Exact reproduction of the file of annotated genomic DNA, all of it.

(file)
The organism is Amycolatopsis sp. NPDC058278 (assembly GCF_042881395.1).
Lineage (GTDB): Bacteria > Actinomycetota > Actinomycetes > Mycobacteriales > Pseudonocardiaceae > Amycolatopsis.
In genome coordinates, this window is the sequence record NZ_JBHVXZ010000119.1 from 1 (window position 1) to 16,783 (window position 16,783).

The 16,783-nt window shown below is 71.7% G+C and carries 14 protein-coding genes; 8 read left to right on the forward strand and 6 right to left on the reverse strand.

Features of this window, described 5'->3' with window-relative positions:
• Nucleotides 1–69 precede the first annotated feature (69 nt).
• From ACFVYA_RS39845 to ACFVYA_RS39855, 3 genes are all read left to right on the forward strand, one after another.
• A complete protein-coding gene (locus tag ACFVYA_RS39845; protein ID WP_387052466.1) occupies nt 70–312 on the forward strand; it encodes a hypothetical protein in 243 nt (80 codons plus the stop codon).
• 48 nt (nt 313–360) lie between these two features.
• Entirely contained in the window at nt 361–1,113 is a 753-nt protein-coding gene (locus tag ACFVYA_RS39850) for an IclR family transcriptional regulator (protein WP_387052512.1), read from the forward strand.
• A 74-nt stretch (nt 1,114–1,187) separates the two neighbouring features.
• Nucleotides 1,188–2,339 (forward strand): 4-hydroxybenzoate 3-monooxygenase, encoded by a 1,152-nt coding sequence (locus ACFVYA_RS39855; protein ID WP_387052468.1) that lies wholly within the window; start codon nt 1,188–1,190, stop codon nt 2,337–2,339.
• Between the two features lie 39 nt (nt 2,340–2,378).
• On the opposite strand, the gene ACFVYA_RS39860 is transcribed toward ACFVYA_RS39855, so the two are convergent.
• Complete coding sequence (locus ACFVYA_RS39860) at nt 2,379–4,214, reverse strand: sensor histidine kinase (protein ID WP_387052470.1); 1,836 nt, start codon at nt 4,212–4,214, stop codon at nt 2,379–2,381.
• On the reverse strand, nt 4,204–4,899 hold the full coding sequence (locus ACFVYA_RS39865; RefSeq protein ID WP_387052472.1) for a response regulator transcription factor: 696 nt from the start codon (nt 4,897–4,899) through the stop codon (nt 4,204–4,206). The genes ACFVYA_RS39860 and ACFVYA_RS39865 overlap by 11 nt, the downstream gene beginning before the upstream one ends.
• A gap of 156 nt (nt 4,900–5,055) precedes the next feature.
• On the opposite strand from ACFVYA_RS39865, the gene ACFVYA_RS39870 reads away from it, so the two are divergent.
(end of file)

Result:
The organism is Amycolatopsis sp. NPDC058278 (assembly GCF_042881395.1).
Lineage (GTDB): Bacteria > Actinomycetota > Actinomycetes > Mycobacteriales > Pseudonocardiaceae > Amycolatopsis.
In genome coordinates, this window is the sequence record NZ_JBHVXZ010000119.1 from 1 (window position 1) to 16,783 (window position 16,783).

The 16,783-nt window shown below is 71.7% G+C and carries 14 protein-coding genes; 8 read left to right on the forward strand and 6 right to left on the reverse strand.

Features of this window, described 5'->3' with window-relative positions:
• Nucleotides 1–69 precede the first annotated feature (69 nt).
• From ACFVYA_RS39845 to ACFVYA_RS39855, 3 genes are all read left to right on the forward strand, one after another.
• A complete protein-coding gene (locus tag ACFVYA_RS39845; protein ID WP_387052466.1) occupies nt 70–312 on the forward strand; it encodes a hypothetical protein in 243 nt (80 codons plus the stop codon).
• 48 nt (nt 313–360) lie between these two features.
• Entirely contained in the window at nt 361–1,113 is a 753-nt protein-coding gene (locus tag ACFVYA_RS39850) for an IclR family transcriptional regulator (protein WP_387052512.1), read from the forward strand.
• A 74-nt stretch (nt 1,114–1,187) separates the two neighbouring features.
• Nucleotides 1,188–2,339 (forward strand): 4-hydroxybenzoate 3-monooxygenase, encoded by a 1,152-nt coding sequence (locus ACFVYA_RS39855; protein ID WP_387052468.1) that lies wholly within the window; start codon nt 1,188–1,190, stop codon nt 2,337–2,339.
• Between the two features lie 39 nt (nt 2,340–2,378).
• On the opposite strand, the gene ACFVYA_RS39860 is transcribed toward ACFVYA_RS39855, so the two are convergent.
• Complete coding sequence (locus ACFVYA_RS39860) at nt 2,379–4,214, reverse strand: sensor histidine kinase (protein ID WP_387052470.1); 1,836 nt, start codon at nt 4,212–4,214, stop codon at nt 2,379–2,381.
• On the reverse strand, nt 4,204–4,899 hold the full coding sequence (locus ACFVYA_RS39865; RefSeq protein ID WP_387052472.1) for a response regulator transcription factor: 696 nt from the start codon (nt 4,897–4,899) through the stop codon (nt 4,204–4,206). The genes ACFVYA_RS39860 and ACFVYA_RS39865 overlap by 11 nt, the downstream gene beginning before the upstream one ends.
• A gap of 156 nt (nt 4,900–5,055) precedes the next feature.
• On the opposite strand from ACFVYA_RS39865, the gene ACFVYA_RS39870 reads away from it, so the two are divergent.